What I groove on about these historical recaps is mathematics has this time dimension just as much / also / as part of the same history. Obviously, as it's all one continuous movement, with forks and branches, like a tree (also rejoinings, mergers, unlike a tree).
Soooo many math textbooks deny their own Z-axis as it were, even though they're manifestly just an MRI slice of a few threads, e.g. the "what is a Function" thread, ongoing through time.
That's what's considered cool in the the math of our day: to snip away all the cobwebs of history -- which just means others get to respin them.
Shouldn't "math class" take more responsibility for sharing its own lore? Give us some historical perspective?
What was New Math again? Why was it in the news?
When Kirby says "Gnu Math", what might that mean?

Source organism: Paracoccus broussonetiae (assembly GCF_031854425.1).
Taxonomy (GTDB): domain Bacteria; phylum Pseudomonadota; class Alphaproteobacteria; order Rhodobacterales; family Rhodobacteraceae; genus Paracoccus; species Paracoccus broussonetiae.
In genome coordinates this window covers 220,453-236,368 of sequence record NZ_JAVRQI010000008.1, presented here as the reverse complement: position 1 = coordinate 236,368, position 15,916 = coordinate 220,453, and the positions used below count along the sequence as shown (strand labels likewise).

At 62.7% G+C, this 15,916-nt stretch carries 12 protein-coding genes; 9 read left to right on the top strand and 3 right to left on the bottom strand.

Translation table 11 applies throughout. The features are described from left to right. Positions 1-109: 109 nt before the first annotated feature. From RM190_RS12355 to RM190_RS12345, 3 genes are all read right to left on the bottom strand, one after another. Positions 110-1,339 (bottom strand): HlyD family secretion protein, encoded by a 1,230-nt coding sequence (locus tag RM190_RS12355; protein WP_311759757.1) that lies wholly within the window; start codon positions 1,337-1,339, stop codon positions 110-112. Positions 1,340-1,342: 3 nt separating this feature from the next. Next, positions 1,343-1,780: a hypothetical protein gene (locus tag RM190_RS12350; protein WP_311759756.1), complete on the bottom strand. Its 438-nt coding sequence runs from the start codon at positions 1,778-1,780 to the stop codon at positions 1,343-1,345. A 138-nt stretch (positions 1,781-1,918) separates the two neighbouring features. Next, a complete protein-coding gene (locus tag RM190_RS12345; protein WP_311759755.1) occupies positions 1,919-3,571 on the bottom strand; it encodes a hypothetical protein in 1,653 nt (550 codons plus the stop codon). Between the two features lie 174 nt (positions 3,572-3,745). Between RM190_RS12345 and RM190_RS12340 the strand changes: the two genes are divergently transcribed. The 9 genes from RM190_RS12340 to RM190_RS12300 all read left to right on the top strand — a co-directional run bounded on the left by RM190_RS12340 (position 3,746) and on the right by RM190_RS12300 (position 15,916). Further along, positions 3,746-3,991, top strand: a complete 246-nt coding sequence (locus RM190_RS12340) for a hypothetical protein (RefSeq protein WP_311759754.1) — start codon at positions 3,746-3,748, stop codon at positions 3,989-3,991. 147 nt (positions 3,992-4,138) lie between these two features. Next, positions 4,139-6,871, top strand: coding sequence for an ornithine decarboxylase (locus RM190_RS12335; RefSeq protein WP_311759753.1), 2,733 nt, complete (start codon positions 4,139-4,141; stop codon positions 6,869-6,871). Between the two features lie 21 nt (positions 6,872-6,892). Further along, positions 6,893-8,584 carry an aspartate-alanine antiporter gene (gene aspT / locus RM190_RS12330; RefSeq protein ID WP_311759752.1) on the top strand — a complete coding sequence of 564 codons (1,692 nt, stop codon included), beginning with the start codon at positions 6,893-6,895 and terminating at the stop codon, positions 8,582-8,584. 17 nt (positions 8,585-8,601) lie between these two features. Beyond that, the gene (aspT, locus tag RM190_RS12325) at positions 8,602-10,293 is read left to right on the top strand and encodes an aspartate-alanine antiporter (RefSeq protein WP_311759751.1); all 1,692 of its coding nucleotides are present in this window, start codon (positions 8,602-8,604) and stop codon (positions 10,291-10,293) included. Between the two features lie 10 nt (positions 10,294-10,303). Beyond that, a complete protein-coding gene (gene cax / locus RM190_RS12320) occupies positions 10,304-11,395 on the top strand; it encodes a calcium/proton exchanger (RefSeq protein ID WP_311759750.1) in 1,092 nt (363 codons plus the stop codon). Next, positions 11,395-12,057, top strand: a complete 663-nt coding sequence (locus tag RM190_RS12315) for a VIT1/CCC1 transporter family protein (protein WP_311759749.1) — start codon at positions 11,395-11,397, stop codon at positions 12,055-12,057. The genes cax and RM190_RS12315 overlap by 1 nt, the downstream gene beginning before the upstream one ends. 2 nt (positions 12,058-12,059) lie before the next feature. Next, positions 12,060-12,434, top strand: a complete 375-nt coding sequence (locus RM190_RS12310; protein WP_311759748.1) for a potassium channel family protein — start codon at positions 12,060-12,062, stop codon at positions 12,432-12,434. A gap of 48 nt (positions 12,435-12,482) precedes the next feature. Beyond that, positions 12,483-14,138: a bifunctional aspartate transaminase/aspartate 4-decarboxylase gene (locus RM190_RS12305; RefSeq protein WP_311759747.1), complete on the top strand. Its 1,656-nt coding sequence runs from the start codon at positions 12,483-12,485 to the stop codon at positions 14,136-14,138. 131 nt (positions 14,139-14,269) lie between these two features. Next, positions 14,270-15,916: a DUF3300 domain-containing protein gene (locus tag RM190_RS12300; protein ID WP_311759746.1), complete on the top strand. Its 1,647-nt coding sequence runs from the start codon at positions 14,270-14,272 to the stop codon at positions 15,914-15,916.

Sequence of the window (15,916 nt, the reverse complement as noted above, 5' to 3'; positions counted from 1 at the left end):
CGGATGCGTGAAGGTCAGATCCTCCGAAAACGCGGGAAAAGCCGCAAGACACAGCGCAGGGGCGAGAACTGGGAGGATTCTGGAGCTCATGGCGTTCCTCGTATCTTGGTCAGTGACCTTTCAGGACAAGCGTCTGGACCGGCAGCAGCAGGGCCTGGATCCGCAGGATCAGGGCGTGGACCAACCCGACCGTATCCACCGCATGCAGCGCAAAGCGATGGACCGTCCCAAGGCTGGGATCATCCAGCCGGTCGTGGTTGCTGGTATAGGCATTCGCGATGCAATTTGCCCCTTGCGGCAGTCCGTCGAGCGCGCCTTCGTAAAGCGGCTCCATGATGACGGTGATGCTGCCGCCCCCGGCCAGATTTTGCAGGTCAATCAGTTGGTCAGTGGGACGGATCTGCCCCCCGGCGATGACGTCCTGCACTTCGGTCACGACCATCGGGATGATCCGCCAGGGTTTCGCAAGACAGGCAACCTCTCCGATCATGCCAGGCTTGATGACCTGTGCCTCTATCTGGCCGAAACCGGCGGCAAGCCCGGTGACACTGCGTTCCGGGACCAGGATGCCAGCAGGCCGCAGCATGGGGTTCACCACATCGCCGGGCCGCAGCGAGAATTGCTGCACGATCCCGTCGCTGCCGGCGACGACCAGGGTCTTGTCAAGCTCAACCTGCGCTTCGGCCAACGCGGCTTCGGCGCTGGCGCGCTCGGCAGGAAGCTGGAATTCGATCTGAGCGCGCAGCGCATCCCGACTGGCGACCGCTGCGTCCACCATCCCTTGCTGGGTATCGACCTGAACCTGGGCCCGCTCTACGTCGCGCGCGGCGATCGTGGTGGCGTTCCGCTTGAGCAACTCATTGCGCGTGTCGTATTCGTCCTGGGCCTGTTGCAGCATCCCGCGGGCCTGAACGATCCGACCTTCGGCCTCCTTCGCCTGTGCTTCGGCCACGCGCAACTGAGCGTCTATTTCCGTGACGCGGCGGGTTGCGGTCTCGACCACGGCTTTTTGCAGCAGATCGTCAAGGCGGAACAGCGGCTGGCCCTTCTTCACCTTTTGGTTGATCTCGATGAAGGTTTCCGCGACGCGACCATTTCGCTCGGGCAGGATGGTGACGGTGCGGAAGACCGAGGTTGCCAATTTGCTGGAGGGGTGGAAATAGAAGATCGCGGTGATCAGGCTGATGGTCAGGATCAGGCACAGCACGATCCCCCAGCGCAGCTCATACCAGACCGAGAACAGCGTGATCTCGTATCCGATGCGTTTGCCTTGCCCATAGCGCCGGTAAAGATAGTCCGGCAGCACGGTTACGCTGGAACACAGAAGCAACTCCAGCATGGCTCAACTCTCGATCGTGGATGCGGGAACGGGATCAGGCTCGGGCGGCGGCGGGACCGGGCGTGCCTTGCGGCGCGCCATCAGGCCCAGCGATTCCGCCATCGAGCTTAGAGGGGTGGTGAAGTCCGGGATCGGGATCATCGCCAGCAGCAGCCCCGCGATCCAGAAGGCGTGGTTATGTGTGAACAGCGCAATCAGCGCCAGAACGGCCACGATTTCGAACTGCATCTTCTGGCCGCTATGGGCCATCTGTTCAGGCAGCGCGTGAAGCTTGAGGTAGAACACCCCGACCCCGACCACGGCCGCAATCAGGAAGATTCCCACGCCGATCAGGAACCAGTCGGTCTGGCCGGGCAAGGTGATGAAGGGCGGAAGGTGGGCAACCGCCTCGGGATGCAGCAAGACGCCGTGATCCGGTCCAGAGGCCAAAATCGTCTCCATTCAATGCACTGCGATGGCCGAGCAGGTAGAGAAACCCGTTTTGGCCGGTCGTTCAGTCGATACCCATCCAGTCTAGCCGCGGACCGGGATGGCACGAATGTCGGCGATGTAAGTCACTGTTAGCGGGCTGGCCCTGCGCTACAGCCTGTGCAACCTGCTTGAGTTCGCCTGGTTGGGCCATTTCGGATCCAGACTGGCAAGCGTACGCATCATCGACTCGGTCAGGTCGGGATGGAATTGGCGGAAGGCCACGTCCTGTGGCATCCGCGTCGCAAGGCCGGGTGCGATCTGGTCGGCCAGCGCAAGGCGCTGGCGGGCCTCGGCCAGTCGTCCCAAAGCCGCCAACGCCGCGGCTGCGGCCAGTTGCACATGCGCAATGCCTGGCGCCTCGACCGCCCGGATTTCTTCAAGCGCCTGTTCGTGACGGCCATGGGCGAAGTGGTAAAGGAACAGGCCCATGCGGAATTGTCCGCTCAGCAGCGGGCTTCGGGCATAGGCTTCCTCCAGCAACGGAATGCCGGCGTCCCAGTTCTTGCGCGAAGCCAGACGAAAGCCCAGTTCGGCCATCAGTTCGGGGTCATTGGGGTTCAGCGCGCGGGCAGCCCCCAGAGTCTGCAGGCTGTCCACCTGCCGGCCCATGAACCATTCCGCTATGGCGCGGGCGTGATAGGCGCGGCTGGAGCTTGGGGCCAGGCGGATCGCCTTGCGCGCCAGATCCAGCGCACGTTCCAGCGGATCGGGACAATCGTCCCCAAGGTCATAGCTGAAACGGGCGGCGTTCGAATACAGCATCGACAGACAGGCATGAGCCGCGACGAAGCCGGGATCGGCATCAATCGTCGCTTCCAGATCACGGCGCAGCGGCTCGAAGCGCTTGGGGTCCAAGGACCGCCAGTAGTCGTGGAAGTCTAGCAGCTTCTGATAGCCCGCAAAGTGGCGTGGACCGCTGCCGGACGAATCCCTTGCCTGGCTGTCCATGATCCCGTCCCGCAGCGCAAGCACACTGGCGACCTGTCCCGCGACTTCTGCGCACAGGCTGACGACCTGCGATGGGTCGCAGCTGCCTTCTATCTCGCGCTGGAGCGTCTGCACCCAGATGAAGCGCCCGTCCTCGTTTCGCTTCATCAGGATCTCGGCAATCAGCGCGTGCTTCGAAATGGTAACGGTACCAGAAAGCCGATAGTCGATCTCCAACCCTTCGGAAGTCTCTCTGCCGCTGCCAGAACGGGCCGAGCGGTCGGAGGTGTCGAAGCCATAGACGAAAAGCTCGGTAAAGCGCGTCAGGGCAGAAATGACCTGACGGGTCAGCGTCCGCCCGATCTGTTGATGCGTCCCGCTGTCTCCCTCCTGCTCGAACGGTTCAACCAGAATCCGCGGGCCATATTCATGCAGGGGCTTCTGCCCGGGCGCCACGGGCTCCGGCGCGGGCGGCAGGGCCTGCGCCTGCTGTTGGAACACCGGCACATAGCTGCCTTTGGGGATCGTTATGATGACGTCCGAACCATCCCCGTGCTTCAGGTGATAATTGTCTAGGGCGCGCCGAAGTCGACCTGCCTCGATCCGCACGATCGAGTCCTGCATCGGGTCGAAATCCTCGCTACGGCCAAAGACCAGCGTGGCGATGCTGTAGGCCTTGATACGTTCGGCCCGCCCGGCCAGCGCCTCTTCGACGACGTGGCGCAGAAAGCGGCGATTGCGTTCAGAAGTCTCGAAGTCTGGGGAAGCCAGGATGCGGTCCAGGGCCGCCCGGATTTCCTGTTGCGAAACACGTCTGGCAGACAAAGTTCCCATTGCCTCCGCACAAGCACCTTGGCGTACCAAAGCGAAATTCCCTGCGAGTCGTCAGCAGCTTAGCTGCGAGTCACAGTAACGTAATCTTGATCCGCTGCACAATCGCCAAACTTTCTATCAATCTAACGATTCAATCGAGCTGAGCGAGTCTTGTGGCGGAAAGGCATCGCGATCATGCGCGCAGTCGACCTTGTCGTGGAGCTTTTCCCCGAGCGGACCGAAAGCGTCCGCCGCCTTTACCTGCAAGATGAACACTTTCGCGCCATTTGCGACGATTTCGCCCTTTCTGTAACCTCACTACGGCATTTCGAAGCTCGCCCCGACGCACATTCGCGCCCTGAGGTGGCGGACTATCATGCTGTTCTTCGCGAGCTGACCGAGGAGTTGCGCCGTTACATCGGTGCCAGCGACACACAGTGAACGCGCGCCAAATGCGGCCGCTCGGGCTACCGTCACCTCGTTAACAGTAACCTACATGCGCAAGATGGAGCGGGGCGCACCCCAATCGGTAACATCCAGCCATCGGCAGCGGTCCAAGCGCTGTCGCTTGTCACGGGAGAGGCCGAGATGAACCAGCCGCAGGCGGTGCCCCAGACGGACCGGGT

What was Bourbaki again?
And what is Chaos ("Xaos") math?
Give us some overview teacher.
Show us the big picture.
We're but newbies (noobs), in need of orientation and more context.
Mathematics also has its notational revolutions. Shall we discuss them? I like those "who first used what symbol the way we mean it today" type discussions, Euler often the star.
There's this myth about "math: the universal language": as if, if you put 1000 mathematicians on a cruise ship they'd all be singing the same hymns momentarily.
And that's not a bad thing, if you treasure diversity, as Noah surely did; although the packing algorithm must have been run on the equivalent of a Cray for his day, with so much to account for.